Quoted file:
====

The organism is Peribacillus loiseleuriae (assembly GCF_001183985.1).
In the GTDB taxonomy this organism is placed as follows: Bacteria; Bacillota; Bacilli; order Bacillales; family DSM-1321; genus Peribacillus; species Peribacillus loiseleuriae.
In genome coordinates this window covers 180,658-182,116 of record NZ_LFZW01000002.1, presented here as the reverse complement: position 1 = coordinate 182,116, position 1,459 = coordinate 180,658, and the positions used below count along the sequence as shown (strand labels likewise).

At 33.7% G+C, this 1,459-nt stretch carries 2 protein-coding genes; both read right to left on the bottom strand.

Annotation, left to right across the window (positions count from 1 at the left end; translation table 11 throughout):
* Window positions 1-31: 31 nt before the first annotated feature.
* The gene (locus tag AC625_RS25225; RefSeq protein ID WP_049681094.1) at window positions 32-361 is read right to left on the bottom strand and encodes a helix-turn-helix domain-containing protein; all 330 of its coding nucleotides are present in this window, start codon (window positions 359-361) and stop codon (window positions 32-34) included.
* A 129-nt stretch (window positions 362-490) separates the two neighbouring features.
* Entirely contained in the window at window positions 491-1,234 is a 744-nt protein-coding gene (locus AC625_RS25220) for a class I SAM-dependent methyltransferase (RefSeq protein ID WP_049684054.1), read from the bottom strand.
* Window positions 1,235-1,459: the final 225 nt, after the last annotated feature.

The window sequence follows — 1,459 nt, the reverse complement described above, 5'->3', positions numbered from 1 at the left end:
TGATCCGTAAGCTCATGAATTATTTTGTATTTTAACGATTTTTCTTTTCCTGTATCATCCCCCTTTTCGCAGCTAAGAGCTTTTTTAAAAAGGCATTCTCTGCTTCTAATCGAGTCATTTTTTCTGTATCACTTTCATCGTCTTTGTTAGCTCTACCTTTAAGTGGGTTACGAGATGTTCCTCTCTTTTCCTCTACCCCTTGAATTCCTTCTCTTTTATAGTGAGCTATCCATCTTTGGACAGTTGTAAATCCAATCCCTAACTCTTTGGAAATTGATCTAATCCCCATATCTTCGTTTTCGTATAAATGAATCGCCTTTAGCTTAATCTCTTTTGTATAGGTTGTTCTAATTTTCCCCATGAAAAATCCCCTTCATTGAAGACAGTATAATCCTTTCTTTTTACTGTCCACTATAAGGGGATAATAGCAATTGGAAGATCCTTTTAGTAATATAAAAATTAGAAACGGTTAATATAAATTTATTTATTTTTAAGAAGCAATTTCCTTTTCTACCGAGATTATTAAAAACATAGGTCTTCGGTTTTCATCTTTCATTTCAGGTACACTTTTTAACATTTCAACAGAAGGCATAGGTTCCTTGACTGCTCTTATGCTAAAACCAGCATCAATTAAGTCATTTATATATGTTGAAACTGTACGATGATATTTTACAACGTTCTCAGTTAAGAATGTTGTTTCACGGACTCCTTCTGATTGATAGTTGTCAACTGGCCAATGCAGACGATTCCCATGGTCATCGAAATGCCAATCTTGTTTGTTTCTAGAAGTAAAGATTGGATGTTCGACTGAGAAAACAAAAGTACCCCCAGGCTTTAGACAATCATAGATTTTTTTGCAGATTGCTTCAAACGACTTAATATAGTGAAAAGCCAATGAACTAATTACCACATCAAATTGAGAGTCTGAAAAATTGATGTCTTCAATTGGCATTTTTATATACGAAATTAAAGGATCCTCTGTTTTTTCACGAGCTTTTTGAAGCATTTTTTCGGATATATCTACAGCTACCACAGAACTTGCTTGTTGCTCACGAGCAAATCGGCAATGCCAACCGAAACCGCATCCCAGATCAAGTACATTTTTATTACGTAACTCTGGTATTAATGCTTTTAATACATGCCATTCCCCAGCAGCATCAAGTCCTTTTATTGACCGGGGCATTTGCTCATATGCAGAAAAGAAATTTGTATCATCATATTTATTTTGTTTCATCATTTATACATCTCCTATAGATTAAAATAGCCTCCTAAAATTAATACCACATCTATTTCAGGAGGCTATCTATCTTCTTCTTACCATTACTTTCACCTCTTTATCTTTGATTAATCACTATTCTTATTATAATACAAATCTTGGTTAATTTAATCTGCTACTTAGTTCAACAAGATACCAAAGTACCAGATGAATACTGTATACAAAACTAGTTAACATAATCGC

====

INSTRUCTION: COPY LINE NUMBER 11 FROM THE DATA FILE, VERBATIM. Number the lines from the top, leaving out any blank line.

The window sequence follows — 1,459 nt, the reverse complement described above, 5'->3', positions numbered from 1 at the left end: